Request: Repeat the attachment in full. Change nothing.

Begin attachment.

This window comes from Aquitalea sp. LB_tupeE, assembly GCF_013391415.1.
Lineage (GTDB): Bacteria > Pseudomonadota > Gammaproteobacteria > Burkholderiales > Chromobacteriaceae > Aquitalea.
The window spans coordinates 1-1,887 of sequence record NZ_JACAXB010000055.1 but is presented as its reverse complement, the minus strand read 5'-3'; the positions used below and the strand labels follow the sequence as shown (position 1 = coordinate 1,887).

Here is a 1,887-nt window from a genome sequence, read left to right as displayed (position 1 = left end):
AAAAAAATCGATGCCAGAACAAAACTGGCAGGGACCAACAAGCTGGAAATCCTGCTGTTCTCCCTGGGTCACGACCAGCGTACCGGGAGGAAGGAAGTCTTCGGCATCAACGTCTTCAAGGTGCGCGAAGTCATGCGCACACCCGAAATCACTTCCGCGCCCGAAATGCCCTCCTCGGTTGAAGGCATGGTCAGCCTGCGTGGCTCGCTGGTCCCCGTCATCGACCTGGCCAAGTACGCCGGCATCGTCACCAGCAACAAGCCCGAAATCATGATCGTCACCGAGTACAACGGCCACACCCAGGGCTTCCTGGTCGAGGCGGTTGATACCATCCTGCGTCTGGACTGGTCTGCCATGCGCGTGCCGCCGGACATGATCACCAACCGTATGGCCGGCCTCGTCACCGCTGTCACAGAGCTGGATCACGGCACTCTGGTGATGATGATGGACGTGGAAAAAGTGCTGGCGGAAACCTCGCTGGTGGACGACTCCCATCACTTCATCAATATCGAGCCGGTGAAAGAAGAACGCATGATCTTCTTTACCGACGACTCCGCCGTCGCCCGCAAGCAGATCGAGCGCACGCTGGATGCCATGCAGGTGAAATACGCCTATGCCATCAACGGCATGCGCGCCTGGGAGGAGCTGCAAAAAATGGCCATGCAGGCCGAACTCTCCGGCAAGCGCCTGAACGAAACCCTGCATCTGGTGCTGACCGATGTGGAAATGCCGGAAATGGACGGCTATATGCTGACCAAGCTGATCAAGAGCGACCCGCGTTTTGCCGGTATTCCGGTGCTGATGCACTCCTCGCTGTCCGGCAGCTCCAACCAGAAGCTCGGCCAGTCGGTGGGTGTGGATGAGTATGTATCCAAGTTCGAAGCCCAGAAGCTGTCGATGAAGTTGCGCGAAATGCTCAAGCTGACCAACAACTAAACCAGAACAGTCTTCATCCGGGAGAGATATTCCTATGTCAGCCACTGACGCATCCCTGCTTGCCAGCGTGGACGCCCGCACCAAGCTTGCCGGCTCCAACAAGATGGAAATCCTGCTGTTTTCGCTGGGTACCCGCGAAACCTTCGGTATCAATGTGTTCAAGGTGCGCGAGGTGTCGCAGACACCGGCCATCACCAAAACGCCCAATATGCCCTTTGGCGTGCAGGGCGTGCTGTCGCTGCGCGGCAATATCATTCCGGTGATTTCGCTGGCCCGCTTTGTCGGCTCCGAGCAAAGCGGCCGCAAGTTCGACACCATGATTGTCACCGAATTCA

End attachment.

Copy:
This window comes from Aquitalea sp. LB_tupeE, assembly GCF_013391415.1.
Lineage (GTDB): Bacteria > Pseudomonadota > Gammaproteobacteria > Burkholderiales > Chromobacteriaceae > Aquitalea.
The window spans coordinates 1-1,887 of sequence record NZ_JACAXB010000055.1 but is presented as its reverse complement, the minus strand read 5'-3'; the positions used below and the strand labels follow the sequence as shown (position 1 = coordinate 1,887).

Here is a 1,887-nt window from a genome sequence, read left to right as displayed (position 1 = left end):
AAAAAAATCGATGCCAGAACAAAACTGGCAGGGACCAACAAGCTGGAAATCCTGCTGTTCTCCCTGGGTCACGACCAGCGTACCGGGAGGAAGGAAGTCTTCGGCATCAACGTCTTCAAGGTGCGCGAAGTCATGCGCACACCCGAAATCACTTCCGCGCCCGAAATGCCCTCCTCGGTTGAAGGCATGGTCAGCCTGCGTGGCTCGCTGGTCCCCGTCATCGACCTGGCCAAGTACGCCGGCATCGTCACCAGCAACAAGCCCGAAATCATGATCGTCACCGAGTACAACGGCCACACCCAGGGCTTCCTGGTCGAGGCGGTTGATACCATCCTGCGTCTGGACTGGTCTGCCATGCGCGTGCCGCCGGACATGATCACCAACCGTATGGCCGGCCTCGTCACCGCTGTCACAGAGCTGGATCACGGCACTCTGGTGATGATGATGGACGTGGAAAAAGTGCTGGCGGAAACCTCGCTGGTGGACGACTCCCATCACTTCATCAATATCGAGCCGGTGAAAGAAGAACGCATGATCTTCTTTACCGACGACTCCGCCGTCGCCCGCAAGCAGATCGAGCGCACGCTGGATGCCATGCAGGTGAAATACGCCTATGCCATCAACGGCATGCGCGCCTGGGAGGAGCTGCAAAAAATGGCCATGCAGGCCGAACTCTCCGGCAAGCGCCTGAACGAAACCCTGCATCTGGTGCTGACCGATGTGGAAATGCCGGAAATGGACGGCTATATGCTGACCAAGCTGATCAAGAGCGACCCGCGTTTTGCCGGTATTCCGGTGCTGATGCACTCCTCGCTGTCCGGCAGCTCCAACCAGAAGCTCGGCCAGTCGGTGGGTGTGGATGAGTATGTATCCAAGTTCGAAGCCCAGAAGCTGTCGATGAAGTTGCGCGAAATGCTCAAGCTGACCAACAACTAAACCAGAACAGTCTTCATCCGGGAGAGATATTCCTATGTCAGCCACTGACGCATCCCTGCTTGCCAGCGTGGACGCCCGCACCAAGCTTGCCGGCTCCAACAAGATGGAAATCCTGCTGTTTTCGCTGGGTACCCGCGAAACCTTCGGTATCAATGTGTTCAAGGTGCGCGAGGTGTCGCAGACACCGGCCATCACCAAAACGCCCAATATGCCCTTTGGCGTGCAGGGCGTGCTGTCGCTGCGCGGCAATATCATTCCGGTGATTTCGCTGGCCCGCTTTGTCGGCTCCGAGCAAAGCGGCCGCAAGTTCGACACCATGATTGTCACCGAATTCA